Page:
“Nourish” is a cookbook with a collection of recipes and various media from 10 organizers in the Seattle community. Created by a team of five UW students, “Nourish” aims to document and uplift the stories of Seattle organizers through food.
According to CEO Dionica Sy, the idea for “Nourish” was developed as a project for the popular Foster School of Business entrepreneurship course “Create a Company.”
“The five people on our team were kind of brought together through this class, but ultimately, through a passion for social justice and also a love of sharing food,” Sy said. “We had those ties between us that inspired the creation of something that had to do with justice and food.”
In particular, Sy credits her experience organizing for Asian/Pacific Islander (API) Chaya — an organization dedicated to serving the survivors of domestic violence and sexual assault, as well as human trafficking — as both an inspiration for “Nourish” and a valuable tool in connecting with fellow organizers to have them contribute stories to the project.
“I was both kind of leaning into my existing relationships and also hoping to build new relationships and build trust with folks,” Sy said. “I’m grateful to say that we do have a range of issues and folks who work in different movements.”
The decision to include organizers from a variety of social movements was intentional. According to Sy, “Nourish” seeks to represent organizers from different causes as well as to alert readers to the interconnectedness of these movements.
“Folks are familiar with … some of the really large movements that have been going on but often don’t know who is really driving those movements forward and who the people on the ground doing the actual work are,” Sy said. “I think [the cookbook] also offered an opportunity to highlight those real human beings.”
According to COO Josh Williams, “Nourish” was born from a desire to share stories and make a financial impact. However, the cookbook is also the product of a realization that food is a tool used to build community through gatherings, as well as a celebration of cultures and individuality.
“One of the original reasons we wanted to [tell stories] through food was because, as we were reflecting over the past year, we realized that a lot of these conversations that we’d had about what was going on were happening over food,” Williams said. “[Food is] a way to build community as well, which is what organizing is all about.”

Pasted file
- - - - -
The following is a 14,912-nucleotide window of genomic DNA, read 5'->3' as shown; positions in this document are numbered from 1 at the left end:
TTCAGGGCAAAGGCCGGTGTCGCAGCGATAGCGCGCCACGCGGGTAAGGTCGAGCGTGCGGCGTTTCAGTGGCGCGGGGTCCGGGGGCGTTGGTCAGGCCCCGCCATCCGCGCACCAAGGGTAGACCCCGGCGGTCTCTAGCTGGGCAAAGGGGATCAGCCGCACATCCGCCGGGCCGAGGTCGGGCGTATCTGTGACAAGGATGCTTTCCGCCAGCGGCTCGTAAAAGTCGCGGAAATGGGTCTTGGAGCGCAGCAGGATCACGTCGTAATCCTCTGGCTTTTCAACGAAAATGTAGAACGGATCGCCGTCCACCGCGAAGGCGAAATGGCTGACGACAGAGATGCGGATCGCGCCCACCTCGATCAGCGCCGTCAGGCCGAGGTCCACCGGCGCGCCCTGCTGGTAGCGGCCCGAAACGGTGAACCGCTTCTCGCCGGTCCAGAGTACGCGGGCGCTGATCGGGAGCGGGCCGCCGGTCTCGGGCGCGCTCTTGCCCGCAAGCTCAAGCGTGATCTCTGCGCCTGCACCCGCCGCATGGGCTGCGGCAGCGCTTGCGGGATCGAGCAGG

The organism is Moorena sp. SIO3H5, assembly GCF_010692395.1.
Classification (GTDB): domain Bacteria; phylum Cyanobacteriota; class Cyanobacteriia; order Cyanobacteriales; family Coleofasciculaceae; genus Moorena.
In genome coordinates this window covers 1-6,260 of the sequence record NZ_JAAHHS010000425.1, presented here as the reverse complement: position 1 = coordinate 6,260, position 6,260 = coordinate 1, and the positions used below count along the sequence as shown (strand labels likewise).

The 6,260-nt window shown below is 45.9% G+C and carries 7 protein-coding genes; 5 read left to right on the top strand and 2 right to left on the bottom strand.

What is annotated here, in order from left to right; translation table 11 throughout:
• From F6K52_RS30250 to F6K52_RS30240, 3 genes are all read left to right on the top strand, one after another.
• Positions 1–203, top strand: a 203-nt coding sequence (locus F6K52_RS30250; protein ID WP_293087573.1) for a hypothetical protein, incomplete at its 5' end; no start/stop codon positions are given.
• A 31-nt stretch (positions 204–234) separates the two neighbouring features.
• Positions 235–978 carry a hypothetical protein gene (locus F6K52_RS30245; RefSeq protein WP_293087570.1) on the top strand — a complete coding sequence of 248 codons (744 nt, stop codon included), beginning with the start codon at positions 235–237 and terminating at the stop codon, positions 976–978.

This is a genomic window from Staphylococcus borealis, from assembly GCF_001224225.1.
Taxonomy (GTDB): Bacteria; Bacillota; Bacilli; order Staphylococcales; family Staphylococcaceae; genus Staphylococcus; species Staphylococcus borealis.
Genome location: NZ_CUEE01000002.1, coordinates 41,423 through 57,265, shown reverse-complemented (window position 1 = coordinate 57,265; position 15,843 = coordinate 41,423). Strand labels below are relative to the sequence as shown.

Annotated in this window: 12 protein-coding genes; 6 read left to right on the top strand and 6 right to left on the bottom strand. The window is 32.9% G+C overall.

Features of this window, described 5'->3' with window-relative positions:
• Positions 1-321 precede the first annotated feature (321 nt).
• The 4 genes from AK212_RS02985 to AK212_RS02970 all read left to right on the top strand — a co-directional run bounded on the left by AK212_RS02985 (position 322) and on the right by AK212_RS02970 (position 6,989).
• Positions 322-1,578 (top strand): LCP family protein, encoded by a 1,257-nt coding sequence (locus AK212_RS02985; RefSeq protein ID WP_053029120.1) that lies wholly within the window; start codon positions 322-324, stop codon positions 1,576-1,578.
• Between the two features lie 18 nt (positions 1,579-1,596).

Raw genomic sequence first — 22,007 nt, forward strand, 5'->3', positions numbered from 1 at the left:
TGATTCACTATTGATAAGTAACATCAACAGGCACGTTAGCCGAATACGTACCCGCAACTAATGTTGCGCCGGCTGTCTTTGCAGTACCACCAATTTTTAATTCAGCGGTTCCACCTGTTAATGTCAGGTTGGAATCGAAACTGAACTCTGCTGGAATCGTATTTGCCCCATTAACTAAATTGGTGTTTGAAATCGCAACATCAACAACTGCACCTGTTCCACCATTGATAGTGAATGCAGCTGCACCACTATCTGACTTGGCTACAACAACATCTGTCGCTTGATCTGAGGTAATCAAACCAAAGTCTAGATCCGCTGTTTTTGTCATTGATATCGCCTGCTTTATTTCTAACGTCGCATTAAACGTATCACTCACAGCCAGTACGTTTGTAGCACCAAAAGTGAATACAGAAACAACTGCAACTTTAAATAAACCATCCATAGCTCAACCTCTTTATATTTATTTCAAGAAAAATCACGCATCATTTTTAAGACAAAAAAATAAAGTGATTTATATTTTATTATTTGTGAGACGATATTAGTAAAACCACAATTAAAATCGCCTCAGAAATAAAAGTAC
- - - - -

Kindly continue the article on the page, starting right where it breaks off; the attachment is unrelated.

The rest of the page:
The role of community organizing in enacting meaningful change is well documented in history. Powerful, sweeping social movements are often born from a series of grassroots initiatives led by ordinary people, all of whom are dedicated to their causes and influenced by their individual cultures and experiences. In 2020, this community organizing is as vital as ever.
Jasmine Fernandez , a fellow UW student, is one of several organizers who contributed to “Nourish.” Fernandez is an organizer for Anakbayan Seattle and UW United Students Against Sweatshops (USAS). She credits her past decision to join a high school club celebrating her Filipino culture as a driving force behind her current role in community organizing.
“When I was younger, my relationship with [Filipino] food was heavily distorted by my — what I would consider — internalized racial inferiority,” Fernandez said. “I saw food as bad, and that negatively impacted my relationship to food because I saw myself as bad. The particular significance that food has to me now is that I’m using what once had hurt me and reclaiming it as something to empower me and to empower my communities.”
Fernandez met Sy through her work with USAS last year. She describes Sy asking her to contribute to “Nourish” as prompting her to consider the significant role food plays in both cultural appreciation and community organizing.
“When I started thinking more critically about the experiences that led to my involvement in community organizing … I really came to this understanding that food is what nourishes our bodies, but also food is what nourishes and sustains our movements for liberation and justice,” Fernandez said.
“Nourish” is currently available for pre-order. According to the cookbook website, 100% of the proceeds will be donated to Seattle organizations such as COVID-19 Mutual Aid, Nurturing Roots, and Queer the Land. Pre-ordered books will be delivered by Feb. 15 and sales will continue through March.
Reach contributing writer Michele Rubinstein at email@example.com. Twitter: @michelehalleru
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